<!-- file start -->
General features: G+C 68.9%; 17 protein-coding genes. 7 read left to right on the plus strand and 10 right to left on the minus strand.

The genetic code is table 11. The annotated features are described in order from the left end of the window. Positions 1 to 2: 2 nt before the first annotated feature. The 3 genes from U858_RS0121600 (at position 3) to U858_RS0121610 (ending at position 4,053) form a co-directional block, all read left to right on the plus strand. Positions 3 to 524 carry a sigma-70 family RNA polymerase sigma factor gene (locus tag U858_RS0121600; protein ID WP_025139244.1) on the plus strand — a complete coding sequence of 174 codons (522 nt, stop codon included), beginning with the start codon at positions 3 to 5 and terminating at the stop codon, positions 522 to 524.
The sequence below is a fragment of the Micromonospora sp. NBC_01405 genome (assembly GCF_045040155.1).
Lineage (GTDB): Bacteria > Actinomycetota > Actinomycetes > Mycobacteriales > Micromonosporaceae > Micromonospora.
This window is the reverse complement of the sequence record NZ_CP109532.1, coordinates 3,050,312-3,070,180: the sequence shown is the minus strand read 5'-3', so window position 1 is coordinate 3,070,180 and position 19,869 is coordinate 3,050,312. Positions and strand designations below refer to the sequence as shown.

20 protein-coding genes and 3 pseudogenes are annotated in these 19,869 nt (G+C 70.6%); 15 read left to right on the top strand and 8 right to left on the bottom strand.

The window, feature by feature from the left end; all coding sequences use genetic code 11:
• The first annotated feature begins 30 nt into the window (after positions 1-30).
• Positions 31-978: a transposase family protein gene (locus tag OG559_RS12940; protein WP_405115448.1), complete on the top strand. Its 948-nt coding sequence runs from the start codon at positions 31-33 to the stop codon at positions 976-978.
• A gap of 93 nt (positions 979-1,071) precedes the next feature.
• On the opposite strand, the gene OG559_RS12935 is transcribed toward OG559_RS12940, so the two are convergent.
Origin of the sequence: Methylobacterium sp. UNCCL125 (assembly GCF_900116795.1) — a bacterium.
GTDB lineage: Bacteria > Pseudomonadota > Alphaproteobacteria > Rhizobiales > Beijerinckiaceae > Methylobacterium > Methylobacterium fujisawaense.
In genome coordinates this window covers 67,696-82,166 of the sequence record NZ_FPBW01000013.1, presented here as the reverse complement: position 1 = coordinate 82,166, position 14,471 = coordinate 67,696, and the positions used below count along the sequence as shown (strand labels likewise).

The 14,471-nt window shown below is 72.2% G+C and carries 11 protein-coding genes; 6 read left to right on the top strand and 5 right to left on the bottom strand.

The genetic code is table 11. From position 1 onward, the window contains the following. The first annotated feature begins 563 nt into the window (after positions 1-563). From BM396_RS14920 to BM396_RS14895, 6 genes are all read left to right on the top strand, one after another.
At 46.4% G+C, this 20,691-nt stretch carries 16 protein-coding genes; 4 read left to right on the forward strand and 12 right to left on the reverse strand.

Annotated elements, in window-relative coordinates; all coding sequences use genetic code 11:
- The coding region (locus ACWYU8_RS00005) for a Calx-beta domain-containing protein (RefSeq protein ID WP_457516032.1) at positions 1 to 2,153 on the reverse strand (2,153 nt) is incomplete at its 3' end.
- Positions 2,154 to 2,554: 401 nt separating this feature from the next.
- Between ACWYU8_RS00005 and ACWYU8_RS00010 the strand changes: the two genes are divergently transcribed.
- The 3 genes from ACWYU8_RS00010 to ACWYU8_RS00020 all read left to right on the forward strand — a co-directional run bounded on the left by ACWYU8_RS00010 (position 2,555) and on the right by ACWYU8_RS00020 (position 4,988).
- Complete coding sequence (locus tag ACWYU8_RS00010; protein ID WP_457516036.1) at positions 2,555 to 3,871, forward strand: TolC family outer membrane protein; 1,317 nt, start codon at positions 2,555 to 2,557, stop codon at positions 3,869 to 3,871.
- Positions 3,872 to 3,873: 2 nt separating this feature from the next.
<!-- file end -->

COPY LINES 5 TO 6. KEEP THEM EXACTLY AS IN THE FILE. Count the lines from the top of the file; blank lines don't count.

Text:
This window is the reverse complement of the sequence record NZ_CP109532.1, coordinates 3,050,312-3,070,180: the sequence shown is the minus strand read 5'-3', so window position 1 is coordinate 3,070,180 and position 19,869 is coordinate 3,050,312. Positions and strand designations below refer to the sequence as shown.

20 protein-coding genes and 3 pseudogenes are annotated in these 19,869 nt (G+C 70.6%); 15 read left to right on the top strand and 8 right to left on the bottom strand.